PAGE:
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The ACA believes the carbon tax could force the closure of 15 black coal mines in New South Wales and six mines in Queensland, putting more than 21,000 jobs at risk in the ten years following the tax’s implementation.
"The government and Greens are imposing costs that none of our international competitors face, and cannot be justified in transitioning the Australian industry to a low carbon future," Minerals Council of Australia chief executive Mitch Hooke told Reuters.
"It will simply export investment, jobs, global market share and emissions offshore."
Obama’s massive coal expansion
President Obama and US Secretary of the Interior Ken Salazar
To the delight of the coal mining industries and the disgust of environmental groups, President Obama in March 2011 hitched the US energy wagon much more closely to coal.
Despite previous assertions on the promise of renewable technologies, US Secretary of the Interior Ken Salazar announced the competitive leasing of four public tracts of land in the Powder River Basin, Wyoming, covering 7,441 acres and an estimated 758 million tons of low-sulphur coal, which burns more cleanly than other coal types, making it a highly prized commodity for coal-burning power plants.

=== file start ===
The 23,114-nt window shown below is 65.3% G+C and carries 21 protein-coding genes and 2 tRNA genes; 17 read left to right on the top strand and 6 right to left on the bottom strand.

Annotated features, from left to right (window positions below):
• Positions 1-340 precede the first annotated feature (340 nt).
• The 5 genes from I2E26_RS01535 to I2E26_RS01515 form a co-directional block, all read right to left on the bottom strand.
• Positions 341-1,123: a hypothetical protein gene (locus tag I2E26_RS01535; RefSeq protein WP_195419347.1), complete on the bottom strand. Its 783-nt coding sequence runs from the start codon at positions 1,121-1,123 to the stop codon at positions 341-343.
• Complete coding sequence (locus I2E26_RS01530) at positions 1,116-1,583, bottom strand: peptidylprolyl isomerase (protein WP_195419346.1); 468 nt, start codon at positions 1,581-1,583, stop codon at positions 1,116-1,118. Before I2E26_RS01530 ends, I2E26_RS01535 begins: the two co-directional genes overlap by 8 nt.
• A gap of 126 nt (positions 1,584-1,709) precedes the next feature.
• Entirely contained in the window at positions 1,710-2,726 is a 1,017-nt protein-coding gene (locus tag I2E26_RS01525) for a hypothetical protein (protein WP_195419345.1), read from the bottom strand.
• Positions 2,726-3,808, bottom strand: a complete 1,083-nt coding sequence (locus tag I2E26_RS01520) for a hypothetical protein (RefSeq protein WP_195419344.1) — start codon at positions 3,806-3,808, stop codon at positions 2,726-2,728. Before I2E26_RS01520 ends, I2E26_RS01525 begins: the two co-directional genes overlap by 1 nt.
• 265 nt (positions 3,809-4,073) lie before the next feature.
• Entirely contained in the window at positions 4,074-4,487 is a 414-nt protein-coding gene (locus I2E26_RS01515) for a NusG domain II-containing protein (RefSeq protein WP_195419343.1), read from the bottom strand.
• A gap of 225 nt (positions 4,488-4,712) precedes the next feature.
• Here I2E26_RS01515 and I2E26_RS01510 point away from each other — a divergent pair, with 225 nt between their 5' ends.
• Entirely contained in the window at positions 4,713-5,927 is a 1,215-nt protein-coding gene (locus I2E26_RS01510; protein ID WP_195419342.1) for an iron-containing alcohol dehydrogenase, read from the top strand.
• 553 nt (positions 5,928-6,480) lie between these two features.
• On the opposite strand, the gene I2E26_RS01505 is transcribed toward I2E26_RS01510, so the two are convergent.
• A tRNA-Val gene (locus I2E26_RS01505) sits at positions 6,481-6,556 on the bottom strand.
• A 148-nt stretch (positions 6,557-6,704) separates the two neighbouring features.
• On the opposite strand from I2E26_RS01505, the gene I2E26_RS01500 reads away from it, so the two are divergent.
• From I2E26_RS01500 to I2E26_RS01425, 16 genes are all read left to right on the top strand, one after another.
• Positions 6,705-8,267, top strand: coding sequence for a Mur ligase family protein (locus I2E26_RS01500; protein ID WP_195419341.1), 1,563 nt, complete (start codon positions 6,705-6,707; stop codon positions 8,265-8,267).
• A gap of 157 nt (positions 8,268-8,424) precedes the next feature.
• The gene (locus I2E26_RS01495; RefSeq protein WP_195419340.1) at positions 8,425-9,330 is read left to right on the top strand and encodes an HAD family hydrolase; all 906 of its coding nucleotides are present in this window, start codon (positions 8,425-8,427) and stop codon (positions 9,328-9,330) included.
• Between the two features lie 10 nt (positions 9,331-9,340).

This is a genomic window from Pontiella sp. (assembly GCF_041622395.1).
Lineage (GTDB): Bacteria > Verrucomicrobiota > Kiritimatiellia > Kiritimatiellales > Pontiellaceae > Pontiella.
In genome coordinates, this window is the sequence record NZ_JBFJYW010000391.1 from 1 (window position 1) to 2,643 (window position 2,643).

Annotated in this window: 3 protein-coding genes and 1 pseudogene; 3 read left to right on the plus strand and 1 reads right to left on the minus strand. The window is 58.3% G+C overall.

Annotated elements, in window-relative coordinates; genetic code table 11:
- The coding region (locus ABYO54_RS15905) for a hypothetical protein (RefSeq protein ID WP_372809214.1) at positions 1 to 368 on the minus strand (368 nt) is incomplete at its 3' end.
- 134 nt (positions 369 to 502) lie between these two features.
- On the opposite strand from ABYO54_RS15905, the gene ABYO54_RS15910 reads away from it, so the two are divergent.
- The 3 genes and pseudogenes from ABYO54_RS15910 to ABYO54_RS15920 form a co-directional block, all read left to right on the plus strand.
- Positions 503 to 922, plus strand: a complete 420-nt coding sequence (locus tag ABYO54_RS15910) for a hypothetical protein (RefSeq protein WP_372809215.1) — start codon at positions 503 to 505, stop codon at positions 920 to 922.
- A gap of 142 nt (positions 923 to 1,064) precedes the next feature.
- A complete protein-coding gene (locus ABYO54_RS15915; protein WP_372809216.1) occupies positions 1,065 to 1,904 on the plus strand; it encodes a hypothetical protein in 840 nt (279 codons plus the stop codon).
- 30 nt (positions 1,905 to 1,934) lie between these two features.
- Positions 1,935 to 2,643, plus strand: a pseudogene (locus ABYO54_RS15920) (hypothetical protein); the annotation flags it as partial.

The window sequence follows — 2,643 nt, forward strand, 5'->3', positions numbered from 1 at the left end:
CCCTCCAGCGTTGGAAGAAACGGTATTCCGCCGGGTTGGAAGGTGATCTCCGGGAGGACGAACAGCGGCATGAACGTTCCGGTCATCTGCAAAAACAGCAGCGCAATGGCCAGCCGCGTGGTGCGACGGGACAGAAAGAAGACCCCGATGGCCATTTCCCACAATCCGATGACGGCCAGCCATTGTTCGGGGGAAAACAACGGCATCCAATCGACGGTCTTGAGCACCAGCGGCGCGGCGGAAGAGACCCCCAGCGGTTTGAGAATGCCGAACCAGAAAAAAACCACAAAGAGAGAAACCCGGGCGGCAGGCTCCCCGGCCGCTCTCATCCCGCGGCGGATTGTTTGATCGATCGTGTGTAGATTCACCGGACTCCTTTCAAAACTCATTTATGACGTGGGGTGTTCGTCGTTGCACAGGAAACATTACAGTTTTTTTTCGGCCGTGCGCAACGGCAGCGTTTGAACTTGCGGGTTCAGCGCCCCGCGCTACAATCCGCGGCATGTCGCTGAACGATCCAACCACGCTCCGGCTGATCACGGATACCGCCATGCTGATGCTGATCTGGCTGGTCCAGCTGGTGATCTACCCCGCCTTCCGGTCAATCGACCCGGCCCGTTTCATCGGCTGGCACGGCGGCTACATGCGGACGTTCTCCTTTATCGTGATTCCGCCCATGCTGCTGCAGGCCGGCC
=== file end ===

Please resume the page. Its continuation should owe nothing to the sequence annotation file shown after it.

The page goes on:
"As the number one coal producer from public lands, Wyoming provided nearly 40% of the domestic coal used to generate electricity last year," said Salazar, "and it’s important that we continue to encourage safe production of this important resource."
The four tracts have now all been sold off; two of the tracts went to Cloud Peak Energy while the remaining two were won by bids from Peabody Energy and Alpha Natural Resources. This bidding process generated hundreds of millions of dollars for the US Government.
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Black Thunder Thermal Coal Mine, USA
The Black Thunder thermal coal mine, located in the Southern Powder River Basin of Wyoming, opened in 1977 and for many years was the largest single coal operation in the world.